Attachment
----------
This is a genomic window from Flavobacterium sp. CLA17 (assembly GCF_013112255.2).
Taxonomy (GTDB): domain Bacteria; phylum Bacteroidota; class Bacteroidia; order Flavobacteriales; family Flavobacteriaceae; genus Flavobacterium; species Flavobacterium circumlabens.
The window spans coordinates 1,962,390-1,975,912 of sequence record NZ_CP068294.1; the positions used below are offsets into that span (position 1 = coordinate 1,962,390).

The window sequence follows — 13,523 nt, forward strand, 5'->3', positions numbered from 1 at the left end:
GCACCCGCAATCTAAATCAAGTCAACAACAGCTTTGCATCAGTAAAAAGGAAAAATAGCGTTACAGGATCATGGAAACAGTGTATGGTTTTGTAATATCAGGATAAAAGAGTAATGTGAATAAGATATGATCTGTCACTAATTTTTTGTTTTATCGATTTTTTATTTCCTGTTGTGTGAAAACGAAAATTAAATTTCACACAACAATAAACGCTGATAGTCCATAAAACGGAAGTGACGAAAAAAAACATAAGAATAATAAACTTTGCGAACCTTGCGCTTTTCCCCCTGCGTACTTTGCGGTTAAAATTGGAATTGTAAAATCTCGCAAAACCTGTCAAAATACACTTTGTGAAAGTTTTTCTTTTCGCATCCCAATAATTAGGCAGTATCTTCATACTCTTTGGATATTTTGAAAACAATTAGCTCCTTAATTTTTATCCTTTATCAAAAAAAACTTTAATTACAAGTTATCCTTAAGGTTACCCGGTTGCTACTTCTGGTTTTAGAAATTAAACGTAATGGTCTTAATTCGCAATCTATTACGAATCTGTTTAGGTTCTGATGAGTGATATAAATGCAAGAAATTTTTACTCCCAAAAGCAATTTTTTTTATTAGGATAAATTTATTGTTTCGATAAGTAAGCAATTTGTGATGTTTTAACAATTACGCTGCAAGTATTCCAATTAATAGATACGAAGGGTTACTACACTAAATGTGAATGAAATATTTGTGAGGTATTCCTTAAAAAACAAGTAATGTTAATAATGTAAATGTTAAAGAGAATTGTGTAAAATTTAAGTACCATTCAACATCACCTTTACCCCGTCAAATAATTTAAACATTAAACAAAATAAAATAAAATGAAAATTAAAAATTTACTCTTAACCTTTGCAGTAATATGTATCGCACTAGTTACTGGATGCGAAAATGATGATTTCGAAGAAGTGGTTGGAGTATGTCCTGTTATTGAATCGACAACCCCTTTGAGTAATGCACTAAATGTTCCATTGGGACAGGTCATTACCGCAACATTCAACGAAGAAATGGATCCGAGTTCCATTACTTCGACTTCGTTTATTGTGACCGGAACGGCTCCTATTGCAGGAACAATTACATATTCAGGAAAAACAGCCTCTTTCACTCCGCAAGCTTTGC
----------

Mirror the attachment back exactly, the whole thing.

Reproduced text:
This is a genomic window from Flavobacterium sp. CLA17 (assembly GCF_013112255.2).
Taxonomy (GTDB): domain Bacteria; phylum Bacteroidota; class Bacteroidia; order Flavobacteriales; family Flavobacteriaceae; genus Flavobacterium; species Flavobacterium circumlabens.
The window spans coordinates 1,962,390-1,975,912 of sequence record NZ_CP068294.1; the positions used below are offsets into that span (position 1 = coordinate 1,962,390).

The window sequence follows — 13,523 nt, forward strand, 5'->3', positions numbered from 1 at the left end:
GCACCCGCAATCTAAATCAAGTCAACAACAGCTTTGCATCAGTAAAAAGGAAAAATAGCGTTACAGGATCATGGAAACAGTGTATGGTTTTGTAATATCAGGATAAAAGAGTAATGTGAATAAGATATGATCTGTCACTAATTTTTTGTTTTATCGATTTTTTATTTCCTGTTGTGTGAAAACGAAAATTAAATTTCACACAACAATAAACGCTGATAGTCCATAAAACGGAAGTGACGAAAAAAAACATAAGAATAATAAACTTTGCGAACCTTGCGCTTTTCCCCCTGCGTACTTTGCGGTTAAAATTGGAATTGTAAAATCTCGCAAAACCTGTCAAAATACACTTTGTGAAAGTTTTTCTTTTCGCATCCCAATAATTAGGCAGTATCTTCATACTCTTTGGATATTTTGAAAACAATTAGCTCCTTAATTTTTATCCTTTATCAAAAAAAACTTTAATTACAAGTTATCCTTAAGGTTACCCGGTTGCTACTTCTGGTTTTAGAAATTAAACGTAATGGTCTTAATTCGCAATCTATTACGAATCTGTTTAGGTTCTGATGAGTGATATAAATGCAAGAAATTTTTACTCCCAAAAGCAATTTTTTTTATTAGGATAAATTTATTGTTTCGATAAGTAAGCAATTTGTGATGTTTTAACAATTACGCTGCAAGTATTCCAATTAATAGATACGAAGGGTTACTACACTAAATGTGAATGAAATATTTGTGAGGTATTCCTTAAAAAACAAGTAATGTTAATAATGTAAATGTTAAAGAGAATTGTGTAAAATTTAAGTACCATTCAACATCACCTTTACCCCGTCAAATAATTTAAACATTAAACAAAATAAAATAAAATGAAAATTAAAAATTTACTCTTAACCTTTGCAGTAATATGTATCGCACTAGTTACTGGATGCGAAAATGATGATTTCGAAGAAGTGGTTGGAGTATGTCCTGTTATTGAATCGACAACCCCTTTGAGTAATGCACTAAATGTTCCATTGGGACAGGTCATTACCGCAACATTCAACGAAGAAATGGATCCGAGTTCCATTACTTCGACTTCGTTTATTGTGACCGGAACGGCTCCTATTGCAGGAACAATTACATATTCAGGAAAAACAGCCTCTTTCACTCCGCAAGCTTTGC